Ryan
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Old 06-17-2004, 08:24 AM   #4
Matt Toupalik
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"Is there the same level of effectiveness in using hi-rep sets for LEARNING new lifting movements? Is this a hotly debated topic?"

Not sure if anyone here is familiar with Bill Starr, but he used to be a pretty popular strength and conditioning coach and wrote a long series of training articles for Ironman Magazine.In most of the articles, he would go into extensive detail on a particular lift with pointers on form, sets and reps, placement in a routine, etc.Starr was very fond of the "quick lifts" as he called them and wrote many articles on snatches, cleans, jerks, overhead squats, etc.

He always advocated many sets of low reps when learning a quick lift saying that because lifts like the snatch and clean involved so many muscle groups at once that muscular fatigue set in rather quickly.With muscular fatigue came form deterioration(especially for the uninitiated).This breakdown in form could result in injury.As such, Starr advocated sets of 5 reps or less for the quick lifts, and more commonly, triples and doubles.I always thought this to be a pretty valid point.

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Old 06-17-2004, 08:40 AM   #5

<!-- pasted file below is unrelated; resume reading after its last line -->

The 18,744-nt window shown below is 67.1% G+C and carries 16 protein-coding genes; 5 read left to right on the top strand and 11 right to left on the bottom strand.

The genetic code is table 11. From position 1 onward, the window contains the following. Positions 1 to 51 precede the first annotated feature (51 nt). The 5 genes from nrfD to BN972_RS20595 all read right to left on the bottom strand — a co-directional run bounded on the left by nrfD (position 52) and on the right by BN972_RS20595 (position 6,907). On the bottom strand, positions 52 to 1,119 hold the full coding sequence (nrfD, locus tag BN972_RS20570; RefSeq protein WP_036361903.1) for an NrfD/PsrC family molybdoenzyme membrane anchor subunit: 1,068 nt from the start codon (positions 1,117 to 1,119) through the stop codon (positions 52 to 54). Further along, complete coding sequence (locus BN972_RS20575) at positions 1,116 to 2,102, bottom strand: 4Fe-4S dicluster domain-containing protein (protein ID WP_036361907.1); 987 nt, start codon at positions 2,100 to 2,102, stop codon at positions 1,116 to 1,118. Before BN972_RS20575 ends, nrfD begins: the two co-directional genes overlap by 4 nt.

Brian Hand
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Barry, do I read you right on that "round your back at the bottom" part? This goes against pretty much everything I have heard or seen with respect to the olympic lifts.
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Old 06-17-2004, 11:00 AM   #6
Barry Cooper
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Brian,

That would apply more to deadlifts and back squats, and absolutely, that has made a major difference for me. I round my pelvis back, and then rotate it back forward. I'm an autodidact, so it may be wrong technically, but I stopped hurting my back when I made that change. As for the O'lifts, I think I keep it reasonably straight, but I'm not sure. I'm doing the Snatches tonight, and I'll try and pay attention. I'm not a great lifter, but I should be able to put up at least 180-190.

I used to swim, and on one team I had two coaches who had diametrically opposite coaching styles. One focussed on being technically correct all the time, even if it hurt mileage, and the other said in essence don't worry about it, put the miles in and it will all click. My feeling is that they were both right. I have had essentially zero coaching in Olympic Lifting (or any other lifting, as far as that goes), but I've gotten to where I'm not awful just by trying things and seeing what works.

I feel like people get so paralyzed by the fear of minor errors that they in effect stay rooted where they are. That can be especially damaging if you don't have access to good coaching. It's worth pointing out as well that most of us are not trying to compete, much less compete on a high level. We're trying to get fit, and stay fit.

In almost everything in life there is a "Performance Zone". If you don't sweat the details enough, you lose. If you sweat them too much, you lose. My take would be to do your best on the WOD, knowing that your style will probably develop over time. The key thing is to constantly pay attention to what works for you.